The government has proposed measures to tackle two of the NHS’s biggest problems – a shortage of hospital beds in the winter months and long cancer waiting lists. It has announced £250m funding for an extra 5,000 hospital beds, and proposed removing some cancer targets so that patients can access scans and tests directly without waiting for a referral from their GP. The NHS continues to face other major problems, however. There has been an increase in the numbers of people hospitalised with heart problems since the pandemic, and payouts in maternity negligence claims have risen sharply.
The government is to provide £250m additional funding for an extra 5,000 NHS hospital beds in England this winter.
Ministers say that 900 new beds will be ready by January, with the remainder to follow soon after. The aim is to increase capacity and help lower record waiting lists.
The increase will mean that, at the busiest time of the year, there will be nearly 100,000 permanent beds on wards and in A&E – an increase of 5% on current levels.
The government has also said it will fund services where people can be treated without requiring a hospital stay, such as urgent treatment centres and same-day emergency care services.
Pat Cullen of the Royal College of Nursing wanted to know who would staff the additional beds, adding: “Nursing staff are already spread too thinly over too many patients.”
NHS leaders in England plan to reduce the number of cancer waiting time targets from nine to three.
The reason for the change is that some of the current targets – such as waiting no more than two weeks for a first consultant appointment – are regarded as outdated. The three targets to remain are: diagnosis of cancer within 28 days of referral; starting treatment within two months of an urgent referral; starting treatment one month after a decision to treat.
Steve Barclay, the health secretary, has said the changes will allow more patients to bypass their GP and go straight for a scan. He told the Daily Telegraph that there was an opportunity to “design out bottlenecks in the system.”
Record numbers of people in England have been hospitalised since the pandemic, according to new figures.
The figures show that in 2021-22, more than 84,000 patients were admitted to hospital because of a heart attack – a rise of more than 7,000 since the previous year.
Since the first lockdown, deaths from heart disease have risen by more than 500 a week, partly because fewer people were able to access their GP for a prescription.
Government figures show almost 100,000 extra deaths among those with heart disease between spring 2020 and spring of this year.
NHS England leaders are now launching a campaign urging people who have symptoms of heart problems to seek help.
Claims against the NHS for maternity negligence have reached a record high, after rising by over a third in three years, new figures show.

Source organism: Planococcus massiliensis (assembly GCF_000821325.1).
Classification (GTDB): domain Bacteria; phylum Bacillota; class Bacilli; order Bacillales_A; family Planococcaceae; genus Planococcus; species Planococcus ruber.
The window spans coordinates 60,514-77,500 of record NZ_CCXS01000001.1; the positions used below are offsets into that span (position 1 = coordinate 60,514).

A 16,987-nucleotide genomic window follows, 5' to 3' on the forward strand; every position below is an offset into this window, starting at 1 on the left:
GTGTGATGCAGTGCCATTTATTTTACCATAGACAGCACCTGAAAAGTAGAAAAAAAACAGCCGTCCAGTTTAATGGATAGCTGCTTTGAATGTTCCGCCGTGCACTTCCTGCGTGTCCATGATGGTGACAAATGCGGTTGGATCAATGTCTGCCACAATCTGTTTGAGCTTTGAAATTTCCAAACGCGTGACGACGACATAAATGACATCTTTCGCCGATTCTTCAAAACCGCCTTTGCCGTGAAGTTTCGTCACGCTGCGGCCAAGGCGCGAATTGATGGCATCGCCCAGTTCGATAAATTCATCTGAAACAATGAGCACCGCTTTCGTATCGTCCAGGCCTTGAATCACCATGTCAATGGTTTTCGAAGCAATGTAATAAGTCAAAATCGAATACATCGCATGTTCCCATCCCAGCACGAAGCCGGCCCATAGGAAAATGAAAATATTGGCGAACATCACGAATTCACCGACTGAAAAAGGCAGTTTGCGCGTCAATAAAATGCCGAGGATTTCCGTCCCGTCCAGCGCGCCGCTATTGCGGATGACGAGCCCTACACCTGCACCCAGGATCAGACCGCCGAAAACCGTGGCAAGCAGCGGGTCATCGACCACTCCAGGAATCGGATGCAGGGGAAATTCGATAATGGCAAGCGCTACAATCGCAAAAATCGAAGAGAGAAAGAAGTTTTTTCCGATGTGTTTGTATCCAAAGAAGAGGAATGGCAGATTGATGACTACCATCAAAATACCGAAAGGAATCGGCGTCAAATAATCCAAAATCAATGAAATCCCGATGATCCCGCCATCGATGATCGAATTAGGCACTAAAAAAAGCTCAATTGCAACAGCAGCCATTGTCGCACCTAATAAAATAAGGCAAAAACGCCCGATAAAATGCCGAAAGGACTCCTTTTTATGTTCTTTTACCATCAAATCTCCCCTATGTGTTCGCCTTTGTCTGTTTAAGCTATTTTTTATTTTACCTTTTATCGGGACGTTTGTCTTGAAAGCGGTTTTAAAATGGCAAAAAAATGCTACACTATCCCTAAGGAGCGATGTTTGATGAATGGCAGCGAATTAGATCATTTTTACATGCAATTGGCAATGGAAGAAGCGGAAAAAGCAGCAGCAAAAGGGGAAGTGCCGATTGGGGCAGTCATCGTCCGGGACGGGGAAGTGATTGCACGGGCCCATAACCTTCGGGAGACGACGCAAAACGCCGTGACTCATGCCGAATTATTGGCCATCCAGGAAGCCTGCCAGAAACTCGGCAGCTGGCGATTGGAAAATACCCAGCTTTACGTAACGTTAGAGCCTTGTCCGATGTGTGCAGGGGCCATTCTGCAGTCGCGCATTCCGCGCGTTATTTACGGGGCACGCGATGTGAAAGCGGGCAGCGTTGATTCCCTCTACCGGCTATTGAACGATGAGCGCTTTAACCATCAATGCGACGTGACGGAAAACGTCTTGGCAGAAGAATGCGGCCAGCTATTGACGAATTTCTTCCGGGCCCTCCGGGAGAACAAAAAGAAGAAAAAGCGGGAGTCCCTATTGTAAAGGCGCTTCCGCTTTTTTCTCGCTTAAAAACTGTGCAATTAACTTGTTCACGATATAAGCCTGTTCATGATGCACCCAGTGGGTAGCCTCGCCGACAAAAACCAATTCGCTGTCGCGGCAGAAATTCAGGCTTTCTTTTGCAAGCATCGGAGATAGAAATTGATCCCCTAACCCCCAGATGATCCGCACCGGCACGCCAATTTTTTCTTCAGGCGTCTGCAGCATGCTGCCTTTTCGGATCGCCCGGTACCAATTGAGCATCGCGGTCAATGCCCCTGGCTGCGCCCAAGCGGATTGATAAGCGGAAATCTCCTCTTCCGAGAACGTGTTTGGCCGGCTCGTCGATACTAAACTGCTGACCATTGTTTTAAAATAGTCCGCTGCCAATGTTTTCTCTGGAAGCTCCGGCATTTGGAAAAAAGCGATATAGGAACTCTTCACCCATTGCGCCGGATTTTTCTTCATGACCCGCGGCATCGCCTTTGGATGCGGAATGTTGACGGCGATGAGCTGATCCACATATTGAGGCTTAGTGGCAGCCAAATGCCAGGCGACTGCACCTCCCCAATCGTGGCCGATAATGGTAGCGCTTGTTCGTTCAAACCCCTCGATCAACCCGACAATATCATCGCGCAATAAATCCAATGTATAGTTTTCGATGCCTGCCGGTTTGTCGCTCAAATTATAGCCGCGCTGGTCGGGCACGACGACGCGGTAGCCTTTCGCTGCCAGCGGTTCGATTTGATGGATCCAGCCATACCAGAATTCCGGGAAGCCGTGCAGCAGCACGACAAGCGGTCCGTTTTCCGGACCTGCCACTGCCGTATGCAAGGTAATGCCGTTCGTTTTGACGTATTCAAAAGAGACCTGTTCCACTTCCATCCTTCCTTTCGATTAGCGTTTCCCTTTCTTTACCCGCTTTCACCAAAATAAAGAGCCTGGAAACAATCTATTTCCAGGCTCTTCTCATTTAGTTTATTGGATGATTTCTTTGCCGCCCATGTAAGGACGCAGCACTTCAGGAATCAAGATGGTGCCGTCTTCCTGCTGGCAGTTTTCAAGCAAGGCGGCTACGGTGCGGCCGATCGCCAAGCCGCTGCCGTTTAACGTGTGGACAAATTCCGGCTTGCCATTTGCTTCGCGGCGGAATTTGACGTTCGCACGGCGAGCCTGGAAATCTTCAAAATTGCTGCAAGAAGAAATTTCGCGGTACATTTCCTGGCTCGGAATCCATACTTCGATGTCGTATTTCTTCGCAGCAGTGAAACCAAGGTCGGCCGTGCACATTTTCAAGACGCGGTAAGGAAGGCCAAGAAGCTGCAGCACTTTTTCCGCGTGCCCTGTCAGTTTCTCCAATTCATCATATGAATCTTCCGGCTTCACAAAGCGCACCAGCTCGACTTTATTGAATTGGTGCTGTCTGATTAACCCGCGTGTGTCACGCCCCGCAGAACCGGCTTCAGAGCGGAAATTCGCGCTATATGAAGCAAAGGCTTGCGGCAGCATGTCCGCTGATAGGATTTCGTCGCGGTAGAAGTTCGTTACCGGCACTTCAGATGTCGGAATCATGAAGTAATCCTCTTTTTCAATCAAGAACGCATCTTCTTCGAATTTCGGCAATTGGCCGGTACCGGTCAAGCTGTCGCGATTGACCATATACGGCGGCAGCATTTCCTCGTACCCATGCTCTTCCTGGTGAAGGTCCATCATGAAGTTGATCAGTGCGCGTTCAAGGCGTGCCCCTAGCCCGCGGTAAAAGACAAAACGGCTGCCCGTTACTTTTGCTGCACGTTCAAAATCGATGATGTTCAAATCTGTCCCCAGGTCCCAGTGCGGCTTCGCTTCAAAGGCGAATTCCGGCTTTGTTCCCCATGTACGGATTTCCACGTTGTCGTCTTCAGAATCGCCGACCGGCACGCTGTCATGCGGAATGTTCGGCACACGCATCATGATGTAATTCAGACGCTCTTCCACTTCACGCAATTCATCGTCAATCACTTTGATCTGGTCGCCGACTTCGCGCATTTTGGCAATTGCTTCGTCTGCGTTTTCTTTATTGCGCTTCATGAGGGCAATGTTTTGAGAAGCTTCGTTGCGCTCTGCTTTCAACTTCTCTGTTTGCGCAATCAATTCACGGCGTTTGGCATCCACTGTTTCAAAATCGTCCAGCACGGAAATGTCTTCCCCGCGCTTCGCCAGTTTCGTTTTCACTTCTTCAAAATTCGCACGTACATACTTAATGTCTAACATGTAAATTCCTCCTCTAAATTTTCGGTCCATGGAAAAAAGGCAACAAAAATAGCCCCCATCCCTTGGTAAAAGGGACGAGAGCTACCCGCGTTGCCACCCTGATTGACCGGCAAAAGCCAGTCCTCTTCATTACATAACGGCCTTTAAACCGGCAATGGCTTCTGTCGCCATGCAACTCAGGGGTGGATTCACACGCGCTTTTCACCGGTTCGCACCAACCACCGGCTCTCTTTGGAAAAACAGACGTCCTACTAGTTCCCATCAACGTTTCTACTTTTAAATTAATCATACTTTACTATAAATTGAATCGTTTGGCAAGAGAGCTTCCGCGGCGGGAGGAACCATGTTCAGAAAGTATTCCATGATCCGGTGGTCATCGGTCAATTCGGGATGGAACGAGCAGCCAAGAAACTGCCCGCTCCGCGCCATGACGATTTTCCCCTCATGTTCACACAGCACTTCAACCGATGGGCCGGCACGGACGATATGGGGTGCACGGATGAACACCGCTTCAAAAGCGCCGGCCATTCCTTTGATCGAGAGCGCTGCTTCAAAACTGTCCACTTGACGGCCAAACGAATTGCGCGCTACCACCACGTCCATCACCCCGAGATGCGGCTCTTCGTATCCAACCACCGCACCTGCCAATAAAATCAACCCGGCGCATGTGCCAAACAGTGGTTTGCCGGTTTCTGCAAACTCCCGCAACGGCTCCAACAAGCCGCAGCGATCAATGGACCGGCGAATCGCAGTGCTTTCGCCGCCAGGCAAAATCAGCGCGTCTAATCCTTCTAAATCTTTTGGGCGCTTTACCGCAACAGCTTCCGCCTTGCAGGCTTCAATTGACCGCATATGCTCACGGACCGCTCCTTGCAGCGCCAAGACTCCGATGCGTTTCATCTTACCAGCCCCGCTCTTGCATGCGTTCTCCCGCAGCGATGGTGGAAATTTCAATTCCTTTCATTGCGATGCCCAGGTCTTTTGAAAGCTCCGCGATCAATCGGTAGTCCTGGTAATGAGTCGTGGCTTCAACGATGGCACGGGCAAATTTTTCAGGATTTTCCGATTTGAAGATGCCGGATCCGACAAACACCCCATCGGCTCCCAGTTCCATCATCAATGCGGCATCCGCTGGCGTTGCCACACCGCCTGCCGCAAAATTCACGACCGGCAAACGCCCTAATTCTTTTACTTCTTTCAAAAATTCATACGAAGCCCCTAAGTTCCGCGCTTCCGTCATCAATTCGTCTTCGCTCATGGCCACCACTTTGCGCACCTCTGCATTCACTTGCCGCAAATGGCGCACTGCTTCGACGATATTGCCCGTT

The figures from NHS Resolution show that almost 1,400 claims were lodged last year – a rise of 37% in three years. In total there were 1,392 maternity negligence claims lodged in 2022/23, up from 1,013 in 2019/20.
While obstetrics make up 13% of all negligence claims against the NHS, they take up 64% of costs. This is because many babies with brain injuries at birth need compensation to pay for a lifetime of care.
More than half of maternity units in England are rated inadequate or requires improvement by the regulator, the Care Quality Commission, which has said there has been a deterioration in care over the last five years.
Guy’s and St Thomas’ NHS Foundation Trust is about to launch a virtual training course in thoracic robotic-assisted surgery (RAS).
Starting in October 2023, the course aims to widen global access to advanced surgical techniques. The six-week online programme will enable international health care professionals to engage remotely in interactive learning experiences.
The training will use telepresence capabilities of supplier Proximie, allowing participants to watch live thoracic RAS and ask questions of Guy’s and St Thomas’ operating surgeons. Trainees will also be able to access Proximie’s extensive content library, enabling them to view, edit and annotate recorded surgeries.
Four apps that can improve access to weight-loss drugs could be used by the NHS if draft guidance from the National Institute for Health and Care Excellence (NICE) is adopted.
NICE says that face-to-face services treating those with obesity cannot keep up with demand. The apps – Liva, Oviva, Roczen and Second Nature – will give people access to specialists who can prescribe weight loss drugs. They will also offer access to experts who can provide psychological support, including advice on diet and exercise, for people unable to attend face-to-face appointments for treatment, or who do not have access to local help or are on a waiting list.
NICE’s draft guidance recommends that the NHS use the apps over the next four years while evidence is collected on their cost-effectiveness.